Amplified in Breast Cancer Regulates Transcription and Translation in Breast Cancer Cells

Aleksandra M. Ochnik, Mark S. Peterson, Svetlana V. Avdulov, Annabell S. Oh, Peter B. Bitterman, Douglas Yee

Research output: Contribution to journalArticlepeer-review

6 Scopus citations

Abstract

Background: Control of mRNA translation is fundamentally altered in cancer. Insulin-like growth factor-I (IGF-I) signaling regulates key translation mediators to modulate protein synthesis (e.g. eIF4E, 4E-BP1, mTOR, and S6K1). Importantly the Amplified in Breast Cancer (AIB1) oncogene regulates transcription and is also a downstream mediator of IGF-I signaling. Materials and Methods: To determine if AIB1 also affects mRNA translation, we conducted gain and loss of AIB1 function experiments in estrogen receptor alpha (ERα)+ (MCF-7L) and ERα- (MDA-MB-231, MDA-MB-435 and LCC6) breast cancer cells. Results: AIB1 positively regulated IGF-I-induced mRNA translation in both ERα+ and ERα- cells. Formation of the eIF4E-4E-BP1 translational complex was altered in the AIB1 ERα+ and ERα- knockdown cells, leading to a reduction in the eIF4E/4E-BP1 and eIF4G/4E-BP1 ratios. In basal and IGF-I stimulated MCF-7 and LCC6 cells, knockdown of AIB1 decreased the integrity of the cap-binding complex, reduced global IGF-I stimulated polyribosomal mRNA recruitment with a concomitant decrease in ten of the thirteen genes tested in polysome-bound mRNAs mapping to proliferation, cell cycle, survival, transcription, translation and ribosome biogenesis ontologies. Specifically, knockdown of AIB1 decreased ribosome-bound mRNA and steady-state protein levels of the transcription factors ERα and E2F1 in addition to reduced ribosome-bound mRNA of the ribosome biogenesis factor BYSL in a cell-line specific manner to regulate mRNA translation. Conclusion: The oncogenic transcription factor AIB1 has a novel role in the regulation of polyribosome recruitment and formation of the translational complex. Combinatorial therapies targeting IGF signaling and mRNA translation in AIB1 expressing breast cancers may have clinical benefit and warrants further investigation.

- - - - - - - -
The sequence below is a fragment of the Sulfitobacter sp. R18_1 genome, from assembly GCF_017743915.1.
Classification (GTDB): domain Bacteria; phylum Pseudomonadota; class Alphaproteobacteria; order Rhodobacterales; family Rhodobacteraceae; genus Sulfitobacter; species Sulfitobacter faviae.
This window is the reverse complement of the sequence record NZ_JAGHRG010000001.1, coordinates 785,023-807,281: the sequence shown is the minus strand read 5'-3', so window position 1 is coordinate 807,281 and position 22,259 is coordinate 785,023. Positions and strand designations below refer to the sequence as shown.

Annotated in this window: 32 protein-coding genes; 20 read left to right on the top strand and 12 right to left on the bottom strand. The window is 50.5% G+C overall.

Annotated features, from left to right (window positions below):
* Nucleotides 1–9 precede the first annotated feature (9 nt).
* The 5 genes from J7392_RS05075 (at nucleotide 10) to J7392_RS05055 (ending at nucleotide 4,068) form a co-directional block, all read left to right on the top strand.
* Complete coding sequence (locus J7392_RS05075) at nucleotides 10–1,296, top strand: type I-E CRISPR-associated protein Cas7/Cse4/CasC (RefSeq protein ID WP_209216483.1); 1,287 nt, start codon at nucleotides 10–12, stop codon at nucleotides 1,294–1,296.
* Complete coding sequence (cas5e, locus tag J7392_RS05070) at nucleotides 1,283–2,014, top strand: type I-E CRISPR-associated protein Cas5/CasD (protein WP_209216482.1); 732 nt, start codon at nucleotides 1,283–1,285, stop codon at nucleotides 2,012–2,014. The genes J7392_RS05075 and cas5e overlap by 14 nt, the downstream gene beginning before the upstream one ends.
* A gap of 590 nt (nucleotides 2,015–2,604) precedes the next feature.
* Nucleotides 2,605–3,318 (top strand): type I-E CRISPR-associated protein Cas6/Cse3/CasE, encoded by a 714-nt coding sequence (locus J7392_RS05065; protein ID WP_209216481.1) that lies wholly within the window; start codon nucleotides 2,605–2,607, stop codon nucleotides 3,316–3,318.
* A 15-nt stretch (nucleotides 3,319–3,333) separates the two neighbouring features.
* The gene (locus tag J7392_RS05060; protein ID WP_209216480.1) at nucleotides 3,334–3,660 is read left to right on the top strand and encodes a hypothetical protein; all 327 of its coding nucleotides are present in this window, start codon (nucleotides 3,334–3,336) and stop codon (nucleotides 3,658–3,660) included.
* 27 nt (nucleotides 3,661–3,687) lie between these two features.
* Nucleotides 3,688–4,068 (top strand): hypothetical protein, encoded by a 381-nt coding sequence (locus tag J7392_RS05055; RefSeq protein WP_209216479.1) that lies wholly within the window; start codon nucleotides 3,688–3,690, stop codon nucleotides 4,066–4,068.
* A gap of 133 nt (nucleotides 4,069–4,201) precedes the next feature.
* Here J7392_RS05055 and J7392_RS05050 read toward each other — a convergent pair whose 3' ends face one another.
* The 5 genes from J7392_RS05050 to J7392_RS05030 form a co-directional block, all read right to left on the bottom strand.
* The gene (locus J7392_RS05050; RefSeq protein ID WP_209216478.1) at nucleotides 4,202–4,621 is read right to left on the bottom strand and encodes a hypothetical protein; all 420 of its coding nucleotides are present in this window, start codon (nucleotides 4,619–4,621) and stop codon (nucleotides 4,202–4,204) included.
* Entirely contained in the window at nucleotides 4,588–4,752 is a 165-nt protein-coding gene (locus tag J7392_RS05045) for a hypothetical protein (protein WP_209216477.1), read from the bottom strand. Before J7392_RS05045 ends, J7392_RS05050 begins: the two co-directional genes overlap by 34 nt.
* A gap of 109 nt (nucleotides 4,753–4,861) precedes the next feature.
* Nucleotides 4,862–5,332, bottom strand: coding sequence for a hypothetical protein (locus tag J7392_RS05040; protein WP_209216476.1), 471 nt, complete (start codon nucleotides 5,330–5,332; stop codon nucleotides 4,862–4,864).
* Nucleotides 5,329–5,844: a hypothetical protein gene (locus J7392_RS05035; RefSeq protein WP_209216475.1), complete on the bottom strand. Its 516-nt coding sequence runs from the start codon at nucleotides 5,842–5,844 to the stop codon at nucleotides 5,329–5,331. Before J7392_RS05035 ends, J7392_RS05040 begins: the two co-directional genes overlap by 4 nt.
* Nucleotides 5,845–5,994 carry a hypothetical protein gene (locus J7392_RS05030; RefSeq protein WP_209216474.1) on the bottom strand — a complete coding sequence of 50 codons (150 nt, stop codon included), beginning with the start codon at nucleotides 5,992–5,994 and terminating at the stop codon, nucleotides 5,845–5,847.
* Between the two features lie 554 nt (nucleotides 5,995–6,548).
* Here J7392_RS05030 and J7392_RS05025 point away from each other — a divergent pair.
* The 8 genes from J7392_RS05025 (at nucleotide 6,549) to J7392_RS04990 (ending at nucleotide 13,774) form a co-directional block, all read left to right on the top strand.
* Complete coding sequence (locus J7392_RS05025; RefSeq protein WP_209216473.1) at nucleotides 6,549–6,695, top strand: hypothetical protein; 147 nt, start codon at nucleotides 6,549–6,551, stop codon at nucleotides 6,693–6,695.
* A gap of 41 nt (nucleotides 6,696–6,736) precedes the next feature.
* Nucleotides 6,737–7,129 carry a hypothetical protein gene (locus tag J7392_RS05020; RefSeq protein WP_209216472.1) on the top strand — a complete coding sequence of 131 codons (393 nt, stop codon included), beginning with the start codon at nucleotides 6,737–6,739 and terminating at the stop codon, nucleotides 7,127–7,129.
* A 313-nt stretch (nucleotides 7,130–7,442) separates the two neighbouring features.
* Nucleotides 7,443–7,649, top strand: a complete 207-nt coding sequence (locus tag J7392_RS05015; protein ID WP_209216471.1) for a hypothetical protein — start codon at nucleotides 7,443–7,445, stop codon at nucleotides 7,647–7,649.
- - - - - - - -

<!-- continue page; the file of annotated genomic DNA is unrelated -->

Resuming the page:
Original languageEnglish (US)
Pages (from-to)100-110
Number of pages11
JournalNeoplasia (United States)
Volume18
Issue number2
DOIs
StatePublished - 2016

Bibliographical note

Funding Information:
This work was supported by funding provided by a Susan G. Komen for the Cure Post-doctoral Research and Training Post-doctoral Fellowship KG101465 (ASO and AMO), Komen for the Cure, SAC110039 (DY), NIH R01CA CA074285 (DY), and Cancer Center Support Grant P30 CA 077598. We would like to acknowledge Dr. Christopher Chien for the preparation of the AIB1 knockdown breast cancer cell-lines used in the studies detailed in this manuscript. We acknowledge V. Polunonvsky for providing the pCDNA3-renilla-LUC-IRES-firefly-LUC vector and Dr. Karen Scott for assistance with generation of the plasmid sequence. Thank you to Dr. Scott Dehm and Luke Brand for reporter gene assay technical assistance undertaken for this manuscript.

Funding Information:
This work was supported by funding provided by a Susan G. Komen for the Cure Post-doctoral Research and Training Post-doctoral Fellowship KG101465 (ASO and AMO), Komen for the Cure, SAC110039 (DY), NIH R01CA CA074285 (DY), and Cancer Center Support Grant P30 CA 077598. We would like to acknowledge Dr. Christopher Chien for the preparation of the AIB1 knockdown breast cancer cell-lines used in the studies detailed in this manuscript. We acknowledge V. Polunonvsky for providing the pCDNA3-renilla-LUC-IRES-firefly-LUC vector and Dr. Karen Scott for assistance with generation of the plasmid sequence. Thank you to Dr. Scott Dehm and Luke Brand for reporter gene assay technical assistance undertaken for this manuscript.

Fingerprint Dive into the research topics of 'Amplified in Breast Cancer Regulates Transcription and Translation in Breast Cancer Cells'. Together they form a unique fingerprint.

Cite this